L's grade 2 math worksheet

But that's not where it comes from. It's a school math worksheet for my younger daughter, who is eight and in grade two. I'm not sure "data management and probability" were words I could even say at that age. (Then again, I did know what "carbon monoxide" was from my first favourite book.)

As for my other daughter, who is ten, she drew a picture the other day. It's taped to her bedroom door:

Beatles by M (she's 10)

I liked the Beatles at that age too, but she loves them. I had no idea who the individual Beatles were, never mind what instruments they played—especially that Paul played piano as well as bass.

Notice that while John and George are playing their guitars left-handed, which isn't correct, Ringo's drums are frighteningly accurate. And even though his kit didn't have one, hers has a soundhole in the front drum head as most do these days. I guess my work as a drummer has rubbed off a bit.

Kids today. Too damned smart.

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01 July 2007


I'm totally spent, baby

My birthday party yesterday was fantastic. Thank you thank you thank you to my amazing wife who organized it, and to everyone who came. The gig with the band this morning was fabulous. I am completely wiped out, but it was worth it. Some photos (click each one to see more from that event):

Derek's Birthday Party - 23.jpg

More Neurotics at HBC Run - 34.jpg

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20 June 2007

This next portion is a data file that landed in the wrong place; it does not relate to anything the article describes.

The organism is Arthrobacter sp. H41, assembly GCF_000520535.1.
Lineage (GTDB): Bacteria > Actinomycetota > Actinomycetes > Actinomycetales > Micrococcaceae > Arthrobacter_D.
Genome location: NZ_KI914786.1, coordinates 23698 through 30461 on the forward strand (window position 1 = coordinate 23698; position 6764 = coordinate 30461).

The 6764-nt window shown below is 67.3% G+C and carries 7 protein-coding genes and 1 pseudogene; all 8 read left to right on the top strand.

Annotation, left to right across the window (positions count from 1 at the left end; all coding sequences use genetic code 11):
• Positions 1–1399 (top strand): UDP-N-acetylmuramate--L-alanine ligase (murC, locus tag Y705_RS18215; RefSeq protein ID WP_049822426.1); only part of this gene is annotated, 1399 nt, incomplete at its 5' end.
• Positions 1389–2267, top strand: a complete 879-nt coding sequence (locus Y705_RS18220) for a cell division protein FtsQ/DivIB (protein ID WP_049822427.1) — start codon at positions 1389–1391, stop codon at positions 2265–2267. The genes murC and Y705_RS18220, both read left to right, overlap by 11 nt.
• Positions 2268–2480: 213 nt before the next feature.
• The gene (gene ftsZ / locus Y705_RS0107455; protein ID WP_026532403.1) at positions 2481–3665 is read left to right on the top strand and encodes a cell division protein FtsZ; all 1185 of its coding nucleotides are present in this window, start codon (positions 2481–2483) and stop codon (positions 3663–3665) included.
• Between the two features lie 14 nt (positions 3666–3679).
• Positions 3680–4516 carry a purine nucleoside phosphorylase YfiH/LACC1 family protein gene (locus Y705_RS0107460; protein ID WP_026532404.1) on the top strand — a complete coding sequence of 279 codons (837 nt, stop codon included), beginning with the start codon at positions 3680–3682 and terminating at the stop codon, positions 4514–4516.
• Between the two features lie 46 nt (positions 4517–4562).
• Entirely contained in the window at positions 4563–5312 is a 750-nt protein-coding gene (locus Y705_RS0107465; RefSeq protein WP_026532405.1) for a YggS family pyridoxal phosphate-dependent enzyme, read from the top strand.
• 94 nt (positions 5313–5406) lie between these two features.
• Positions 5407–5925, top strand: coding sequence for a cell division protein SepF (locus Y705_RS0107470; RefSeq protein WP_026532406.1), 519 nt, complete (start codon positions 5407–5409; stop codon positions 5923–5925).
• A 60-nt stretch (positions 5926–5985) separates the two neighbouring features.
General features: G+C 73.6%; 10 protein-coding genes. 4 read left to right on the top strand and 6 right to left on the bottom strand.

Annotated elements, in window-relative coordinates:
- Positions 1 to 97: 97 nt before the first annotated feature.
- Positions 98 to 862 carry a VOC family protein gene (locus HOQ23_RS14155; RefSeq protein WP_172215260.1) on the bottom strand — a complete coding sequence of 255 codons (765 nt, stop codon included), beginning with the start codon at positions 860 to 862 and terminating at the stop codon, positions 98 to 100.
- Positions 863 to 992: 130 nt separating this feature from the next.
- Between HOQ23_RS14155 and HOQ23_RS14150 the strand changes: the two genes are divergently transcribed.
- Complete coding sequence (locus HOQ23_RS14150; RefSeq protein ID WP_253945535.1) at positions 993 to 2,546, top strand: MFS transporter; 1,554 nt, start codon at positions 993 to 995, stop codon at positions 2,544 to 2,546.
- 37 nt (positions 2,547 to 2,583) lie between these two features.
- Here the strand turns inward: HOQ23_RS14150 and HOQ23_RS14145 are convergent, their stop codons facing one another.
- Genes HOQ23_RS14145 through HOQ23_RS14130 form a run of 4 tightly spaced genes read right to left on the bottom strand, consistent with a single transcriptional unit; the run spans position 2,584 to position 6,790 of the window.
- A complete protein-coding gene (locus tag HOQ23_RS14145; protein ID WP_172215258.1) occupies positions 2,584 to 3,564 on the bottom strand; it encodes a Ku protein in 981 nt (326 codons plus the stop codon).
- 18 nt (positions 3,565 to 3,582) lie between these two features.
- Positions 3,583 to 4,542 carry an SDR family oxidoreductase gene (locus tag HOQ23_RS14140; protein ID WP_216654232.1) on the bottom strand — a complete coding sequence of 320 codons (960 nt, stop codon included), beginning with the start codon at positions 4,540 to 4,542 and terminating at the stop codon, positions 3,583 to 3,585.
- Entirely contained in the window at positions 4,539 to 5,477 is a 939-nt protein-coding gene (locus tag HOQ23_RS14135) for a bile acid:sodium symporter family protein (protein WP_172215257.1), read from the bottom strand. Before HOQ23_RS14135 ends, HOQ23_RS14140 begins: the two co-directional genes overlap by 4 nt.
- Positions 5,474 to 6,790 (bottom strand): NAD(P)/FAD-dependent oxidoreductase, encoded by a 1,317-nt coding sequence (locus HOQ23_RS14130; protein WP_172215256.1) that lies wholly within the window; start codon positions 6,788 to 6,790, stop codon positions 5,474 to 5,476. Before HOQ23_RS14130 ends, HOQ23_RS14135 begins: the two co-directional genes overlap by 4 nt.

See my band on CTV News Thursday night

Neurotics - Last Show of 2006 - 9.jpg at Flickr.comBecause of my cancer treatment, I haven't played with my band The Neurotics since December 2006, but tomorrow, with any luck, I will be in good enough shape to join them again. And you can even see us on TV if you're in B.C.

The event is the first of a series of Tamara's Block Party events run by CTV News, and hosted by weather anchor Tamara Taggart. (I went to school with her husband, guitarist Dave Genn, but that had nothing to do with the booking. Our friend Jill also made their wedding cake.)

Anyway, Tamara will be doing her channel 9 weather forecasts during the evening news on June 21 from a block party in East Vancouver, and we're the entertainment. We have a backup drummer (the excellent Christian a.k.a. Ringo from the Mop Tops) in case I run out of energy, but I'm hoping to play the whole show. The weather looks to be good, and it will be a fun time.

I had a crappy day today, not sleeping most of the night and making up for it almost all day, but the usual pattern these days is that the next day is better. We'll see how it goes. Rock on!